At least one suicide bomber blew himself up at the hotel while gunmen sprayed fire before engaging security forces and holing themselves up at the premises as civilians fled or barricaded themselves in their offices awaiting rescue.

“We have 15 people dead as of now and that includes foreigners,” a police said.

Among the dead was an American citizen, a State Department official said.

A second police source confirmed the toll but warned “there are areas not yet accessed but that’s what we know so far.”

After 12 hours trapped inside the complex, a group of dozens of people was freed at 3:30am (1230GMT).

“We still believe there are two or three attackers in specific locations,” the first police officer said. “The situation is far from over.”

The second police officer said that at one point they had been sure the attackers had been neutralised after a long period without shooting, however gunfire resumed again after 2am.

Further explosions and gunfire were heard shortly before dawn, with no official word on how many people were still trapped inside.

“There is a floor where they are shooting from, we still believe there are people there,” he said, after reports that a large number of people had fled upstairs.

 

 

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PMDC takes action against doctors with invalid registration

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ISLAMABAD: Pakistan Medical and Dental Council (PMDC) Tuesday taken strict action against the doctors having invalid council registration.

According to PMDC, the council has decided to ensure the countrywide renewal and registration process of doctors within a month.

It added, the council took this action on the direction of Senate health committee and directed all the doctors with invalid registrations to renew their registrations immediately in order to practice medicine.

It said as per Pakistan Registration of Medical and Dental Practitioners Regulations, 2008 “Practitioner means a medical practitioner or a dentist possessing any recognized medical or dental qualification whose name is maintained on the register of the council”.

Talking to media, Acting Registrar PMDC Dr Sitara Hassan said that as per part II of regulation (9) “only those names shall be retained on the register who have paid the dues of the council and only these names shall be considered to have valid registration”.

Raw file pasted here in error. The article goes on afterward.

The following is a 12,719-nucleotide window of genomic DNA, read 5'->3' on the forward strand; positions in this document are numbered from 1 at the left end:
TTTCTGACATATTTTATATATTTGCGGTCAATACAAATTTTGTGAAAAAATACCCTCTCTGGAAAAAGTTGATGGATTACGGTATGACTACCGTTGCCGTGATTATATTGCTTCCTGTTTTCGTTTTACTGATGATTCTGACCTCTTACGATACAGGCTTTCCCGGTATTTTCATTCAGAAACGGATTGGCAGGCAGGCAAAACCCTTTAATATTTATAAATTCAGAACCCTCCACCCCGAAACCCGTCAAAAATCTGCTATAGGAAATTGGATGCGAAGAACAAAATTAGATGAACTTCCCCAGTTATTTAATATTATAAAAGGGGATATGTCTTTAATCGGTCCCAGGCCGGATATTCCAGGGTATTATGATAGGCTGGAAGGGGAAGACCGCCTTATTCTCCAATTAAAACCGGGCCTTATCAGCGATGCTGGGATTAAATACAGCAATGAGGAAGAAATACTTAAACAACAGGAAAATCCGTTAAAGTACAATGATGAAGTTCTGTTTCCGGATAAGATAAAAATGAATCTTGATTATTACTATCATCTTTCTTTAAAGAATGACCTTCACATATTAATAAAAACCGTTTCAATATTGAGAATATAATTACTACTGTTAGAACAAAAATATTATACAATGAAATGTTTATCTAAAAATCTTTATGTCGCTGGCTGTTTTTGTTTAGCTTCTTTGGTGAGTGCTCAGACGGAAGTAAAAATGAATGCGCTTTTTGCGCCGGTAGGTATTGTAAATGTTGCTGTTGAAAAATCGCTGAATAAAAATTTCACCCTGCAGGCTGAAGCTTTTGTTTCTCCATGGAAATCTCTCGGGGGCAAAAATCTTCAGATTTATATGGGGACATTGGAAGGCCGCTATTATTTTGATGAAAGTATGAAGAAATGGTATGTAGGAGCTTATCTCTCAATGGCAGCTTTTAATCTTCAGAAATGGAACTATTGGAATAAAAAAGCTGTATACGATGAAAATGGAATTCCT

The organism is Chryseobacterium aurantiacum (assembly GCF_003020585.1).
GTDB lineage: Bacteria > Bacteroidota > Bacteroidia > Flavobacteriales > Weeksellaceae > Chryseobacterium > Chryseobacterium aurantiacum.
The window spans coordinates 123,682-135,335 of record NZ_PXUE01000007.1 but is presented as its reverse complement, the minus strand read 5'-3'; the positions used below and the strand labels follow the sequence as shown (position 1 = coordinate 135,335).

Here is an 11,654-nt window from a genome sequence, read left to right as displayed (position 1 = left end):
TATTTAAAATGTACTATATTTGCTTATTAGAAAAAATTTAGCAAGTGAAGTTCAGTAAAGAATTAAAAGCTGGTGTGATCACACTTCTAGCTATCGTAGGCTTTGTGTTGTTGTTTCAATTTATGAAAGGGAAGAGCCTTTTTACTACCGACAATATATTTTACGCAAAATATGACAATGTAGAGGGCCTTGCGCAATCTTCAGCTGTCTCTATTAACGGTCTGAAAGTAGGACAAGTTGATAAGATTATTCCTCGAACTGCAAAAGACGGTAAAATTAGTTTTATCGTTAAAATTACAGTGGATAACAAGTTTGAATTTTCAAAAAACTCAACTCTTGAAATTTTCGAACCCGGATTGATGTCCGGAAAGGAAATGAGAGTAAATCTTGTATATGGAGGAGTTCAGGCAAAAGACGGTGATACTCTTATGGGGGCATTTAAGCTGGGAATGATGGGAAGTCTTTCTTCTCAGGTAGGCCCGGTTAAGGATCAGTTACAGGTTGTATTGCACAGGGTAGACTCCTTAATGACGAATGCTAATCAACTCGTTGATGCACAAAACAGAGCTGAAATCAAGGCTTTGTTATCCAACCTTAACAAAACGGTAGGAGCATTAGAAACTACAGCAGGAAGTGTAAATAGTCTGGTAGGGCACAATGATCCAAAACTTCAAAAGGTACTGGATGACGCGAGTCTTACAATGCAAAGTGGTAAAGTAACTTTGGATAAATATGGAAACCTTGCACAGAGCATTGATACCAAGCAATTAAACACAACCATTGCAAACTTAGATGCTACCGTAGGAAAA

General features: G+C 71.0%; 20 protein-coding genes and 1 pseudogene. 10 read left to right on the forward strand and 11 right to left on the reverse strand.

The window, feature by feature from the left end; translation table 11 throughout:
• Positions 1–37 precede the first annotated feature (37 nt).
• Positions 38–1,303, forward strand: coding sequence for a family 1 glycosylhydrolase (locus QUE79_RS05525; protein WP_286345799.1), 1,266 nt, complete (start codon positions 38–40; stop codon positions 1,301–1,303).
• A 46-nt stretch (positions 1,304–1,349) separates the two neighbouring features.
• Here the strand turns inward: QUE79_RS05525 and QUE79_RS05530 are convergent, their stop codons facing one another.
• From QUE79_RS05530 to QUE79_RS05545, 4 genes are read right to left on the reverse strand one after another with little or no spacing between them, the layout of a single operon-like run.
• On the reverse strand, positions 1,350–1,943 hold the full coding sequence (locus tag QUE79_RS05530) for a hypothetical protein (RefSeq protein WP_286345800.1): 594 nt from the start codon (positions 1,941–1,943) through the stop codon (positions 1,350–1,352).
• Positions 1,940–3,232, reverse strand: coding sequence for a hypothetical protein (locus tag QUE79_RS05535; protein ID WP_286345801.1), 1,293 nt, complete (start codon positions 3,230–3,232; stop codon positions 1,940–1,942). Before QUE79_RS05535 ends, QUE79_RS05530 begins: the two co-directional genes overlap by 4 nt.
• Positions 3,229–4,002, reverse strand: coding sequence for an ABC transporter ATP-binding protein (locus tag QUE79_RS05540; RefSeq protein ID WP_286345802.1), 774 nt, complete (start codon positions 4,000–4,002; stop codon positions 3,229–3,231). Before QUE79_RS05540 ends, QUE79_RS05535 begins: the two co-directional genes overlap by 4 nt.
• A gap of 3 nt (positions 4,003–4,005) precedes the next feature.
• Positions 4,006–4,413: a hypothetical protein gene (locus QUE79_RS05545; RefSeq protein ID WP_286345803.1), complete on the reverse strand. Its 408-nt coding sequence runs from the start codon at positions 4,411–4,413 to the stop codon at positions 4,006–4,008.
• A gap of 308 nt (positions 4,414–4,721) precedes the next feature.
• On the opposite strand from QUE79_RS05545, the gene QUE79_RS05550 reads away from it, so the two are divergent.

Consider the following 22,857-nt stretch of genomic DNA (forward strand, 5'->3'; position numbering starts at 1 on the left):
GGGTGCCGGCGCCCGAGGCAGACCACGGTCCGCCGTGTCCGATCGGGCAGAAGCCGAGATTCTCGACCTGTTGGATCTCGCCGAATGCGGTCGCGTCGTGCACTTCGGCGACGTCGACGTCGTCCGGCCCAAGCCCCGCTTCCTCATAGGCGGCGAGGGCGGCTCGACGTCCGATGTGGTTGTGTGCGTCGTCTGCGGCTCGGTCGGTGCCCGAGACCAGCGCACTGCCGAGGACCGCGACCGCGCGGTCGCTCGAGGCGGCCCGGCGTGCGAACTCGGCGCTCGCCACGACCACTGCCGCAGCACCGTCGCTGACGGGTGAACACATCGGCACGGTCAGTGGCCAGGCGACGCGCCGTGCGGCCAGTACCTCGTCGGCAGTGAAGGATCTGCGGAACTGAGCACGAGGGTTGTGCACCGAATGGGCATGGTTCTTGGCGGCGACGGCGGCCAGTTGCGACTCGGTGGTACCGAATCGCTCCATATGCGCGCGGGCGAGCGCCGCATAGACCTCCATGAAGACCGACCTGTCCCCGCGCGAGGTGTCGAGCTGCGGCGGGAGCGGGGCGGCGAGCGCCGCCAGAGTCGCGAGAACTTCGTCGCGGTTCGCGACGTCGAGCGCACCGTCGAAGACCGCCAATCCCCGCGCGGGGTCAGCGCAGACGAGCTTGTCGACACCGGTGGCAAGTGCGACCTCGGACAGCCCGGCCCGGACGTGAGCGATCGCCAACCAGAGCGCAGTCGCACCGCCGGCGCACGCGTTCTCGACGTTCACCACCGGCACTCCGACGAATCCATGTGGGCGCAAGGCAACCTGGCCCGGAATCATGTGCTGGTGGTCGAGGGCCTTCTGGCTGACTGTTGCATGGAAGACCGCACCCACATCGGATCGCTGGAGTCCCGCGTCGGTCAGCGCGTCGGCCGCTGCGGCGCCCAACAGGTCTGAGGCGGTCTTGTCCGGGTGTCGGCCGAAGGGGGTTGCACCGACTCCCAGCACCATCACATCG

She said that the medical and dental practitioners, specialists, faculty with expired and invalid registration and medical officers have been directed in their own interest to get their PMDC registration renewed as per PMDC Ordinance 1962 amended through an Act 2012 within a month, failing which PMDC will initiate strict action in exercise of its powers conferred under PMDC ordinance 1962.

She added that the details of doctors with invalid registrations status is also available on PMDC website.

 

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SC dismisses Bahria Town’s Rs 250b offer to avoid legal proceedings

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ISLAMABAD: The Supreme Court Tuesday dismissed an offer of Bahria Town to deposit Rs 250 billion in the apex court’s dams fund to avoid legal proceedings for illegally acquiring land.
A three-judge special bench of the apex court was hearing a case pertaining to the implementation of its 4th May, 2018 verdict against the Bahria Town.
During the course of proceedings, Bahria Town’s counsel Barrister Ali Zafar offered Rs 200 billion for the dams fund to waive charges against the real estate developer for its projects in Karachi, Islamabad and Murree.
Justice Azmat Saeed observed that three separate verdicts had been passed against Bahria Town, which should offer reasonable amount of fine separately for each case.
He said a fine of Rs 285 billion had been imposed on Bahria Town in 2004. “If the fine money is increased by 40 percent, it will come to Rs 300 billion.”
To this, Ali Zafar increased the offer to Rs 250 billion.
The court observed, “This is not a suitable way to deal with the Supreme Court. We may ask the National Accountability Bureau to file a reference.”
Subsequently, the council sought a one week’s time to file a reply.
Accepting his request, the court directed Bahria Town to submit separate offers in writing in all the three cases.
In its 4th May judgment, the court had declared the grant of land to the Malir Development Authority (MDA) and its exchange with the land of Bahria Town illegal and void. It had also directed NAB to continue its probe into the matters of the developer.